Book Review: The Lion’s Gate by Steven Pressfield
5 Stars , Latest Posts , Non-Fiction / July 15, 2014

The book is part history, part historical fiction. While much of the book is based on outstanding research and first-person interviews, some of the book is told from a perspective which the author himself wrote but relied on historical information for reference. A most interesting way to write the book and a brave decision by the author (who states his method in the forward).

Veterans Day Reading List

As those who follow this blog know that I love books about the military, fiction and non-fiction. In honor of Veterans Day I thought I’d post a list of books I enjoyed over the past year or two about this subject. I assume we all love to read about something which is close to our hearts, whether it’s a place, a feeling or an experience. I know I do. Non-Fiction: Citizen Soldiers by Stephen Ambrose A fas­ci­nat­ing book about the Euro­pean the­ater in World War II, as told by the men on the front lines, not a media hug­ging offi­cer or a dry his­to­rian. Ambrose cap­tures the sense of his­tory from both sides of the fence, sticks to the facts as we know them and keeps his com­ments to a minimum. Command Influence By Robert A. Shaines A cap­ti­vat­ing book in which Mr. Shaines recounts his mem­o­ries as a defend­ing lawyer in the case of The United States v. Lt. George C. Schreiber.  Lt. Schreiber was the appointed scape­goat in a trial for the mur­der of a Korean man (whose real name was never found).  Mr. Shaines, a mil­i­tary attor­ney on the Lieutenant’s defense team, was fight­ing a bat­tle which…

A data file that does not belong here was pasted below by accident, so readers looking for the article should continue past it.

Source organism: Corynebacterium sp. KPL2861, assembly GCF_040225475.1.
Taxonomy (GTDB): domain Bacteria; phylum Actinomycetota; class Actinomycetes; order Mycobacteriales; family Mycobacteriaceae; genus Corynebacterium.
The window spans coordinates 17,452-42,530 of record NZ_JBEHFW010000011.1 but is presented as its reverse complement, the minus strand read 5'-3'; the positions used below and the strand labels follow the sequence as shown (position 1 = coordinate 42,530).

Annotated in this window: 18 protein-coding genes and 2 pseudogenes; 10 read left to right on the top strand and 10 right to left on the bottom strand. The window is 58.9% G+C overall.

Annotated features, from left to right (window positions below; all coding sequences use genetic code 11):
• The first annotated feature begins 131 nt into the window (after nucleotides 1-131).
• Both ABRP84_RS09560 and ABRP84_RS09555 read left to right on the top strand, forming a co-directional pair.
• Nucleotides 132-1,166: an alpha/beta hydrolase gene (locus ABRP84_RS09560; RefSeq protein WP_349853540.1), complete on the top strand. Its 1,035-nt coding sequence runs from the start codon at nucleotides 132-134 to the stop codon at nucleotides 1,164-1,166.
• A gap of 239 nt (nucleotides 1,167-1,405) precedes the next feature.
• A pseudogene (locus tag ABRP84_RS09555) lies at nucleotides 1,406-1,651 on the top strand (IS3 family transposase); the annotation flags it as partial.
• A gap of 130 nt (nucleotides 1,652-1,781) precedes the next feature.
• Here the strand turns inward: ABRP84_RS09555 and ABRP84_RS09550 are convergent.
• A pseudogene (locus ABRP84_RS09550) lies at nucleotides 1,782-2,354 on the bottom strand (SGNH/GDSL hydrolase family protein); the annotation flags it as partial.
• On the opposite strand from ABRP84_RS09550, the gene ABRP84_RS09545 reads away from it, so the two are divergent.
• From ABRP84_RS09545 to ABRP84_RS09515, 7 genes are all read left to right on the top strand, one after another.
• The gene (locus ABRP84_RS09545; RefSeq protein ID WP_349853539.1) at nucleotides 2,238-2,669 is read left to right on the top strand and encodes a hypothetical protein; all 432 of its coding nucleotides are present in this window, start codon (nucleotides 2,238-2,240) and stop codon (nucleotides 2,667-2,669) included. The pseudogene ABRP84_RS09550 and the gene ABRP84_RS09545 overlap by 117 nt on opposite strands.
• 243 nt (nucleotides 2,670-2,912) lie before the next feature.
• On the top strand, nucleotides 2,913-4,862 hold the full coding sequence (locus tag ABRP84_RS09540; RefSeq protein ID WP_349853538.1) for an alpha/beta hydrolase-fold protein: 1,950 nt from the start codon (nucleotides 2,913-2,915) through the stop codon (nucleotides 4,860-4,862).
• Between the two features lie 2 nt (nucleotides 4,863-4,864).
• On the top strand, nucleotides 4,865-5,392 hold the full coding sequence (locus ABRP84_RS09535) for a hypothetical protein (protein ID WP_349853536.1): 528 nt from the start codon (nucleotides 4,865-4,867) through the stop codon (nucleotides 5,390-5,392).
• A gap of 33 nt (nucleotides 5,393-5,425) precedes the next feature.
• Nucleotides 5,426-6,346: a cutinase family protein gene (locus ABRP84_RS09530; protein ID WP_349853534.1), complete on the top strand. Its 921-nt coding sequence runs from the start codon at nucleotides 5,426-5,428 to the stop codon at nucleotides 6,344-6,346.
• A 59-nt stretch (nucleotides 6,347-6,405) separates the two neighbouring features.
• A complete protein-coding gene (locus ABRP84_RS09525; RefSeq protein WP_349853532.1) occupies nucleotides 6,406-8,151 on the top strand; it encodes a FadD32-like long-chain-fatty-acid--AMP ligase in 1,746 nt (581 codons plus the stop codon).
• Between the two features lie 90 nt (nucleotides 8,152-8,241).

Book Review: The Profession by Steven Pressfield
5 Stars , Fiction , Latest Posts / June 13, 2011

The year is 2032 and Gilbert “Gent” Gentilhomme, a professional solider, commander and mercenary, is being sent around the world fighting for corporations. Gent’s wife, a hard nosed reporter, allows him to see some of the big picture, but his trust and loyalty to his commending general is unwavering.

Soon Gent realizes that fighting without a flag has its drawbacks as the oil producing regions enforce their dominance.

Book Review: Killing Rommel by Steven Pressfield
5 Stars , Fiction , Latest Posts / April 4, 2011

The story  is presented through the eyes of Lieutenant R. Lawrence Chapman (Chap) a fictional tank commander who was “loaned” to a famed commando unit called the Long Range Dessert Group (LDRG) to help asses the dessert for passable routes when the big invasion comes.

Chap quickly becomes friends with his the members of his new unit and meets some historical personalities which have since become legendary(Jake Easonsmith, Paddy Mayne, Ron Tinker, Nick Wilder, Vladimir “Popski ” Peniakoff and more). These personalities give historical authenticity to this fictional account of war. One of the group’s missions is to find out where Rommel is and call in an air-strike, hence the title of the book.

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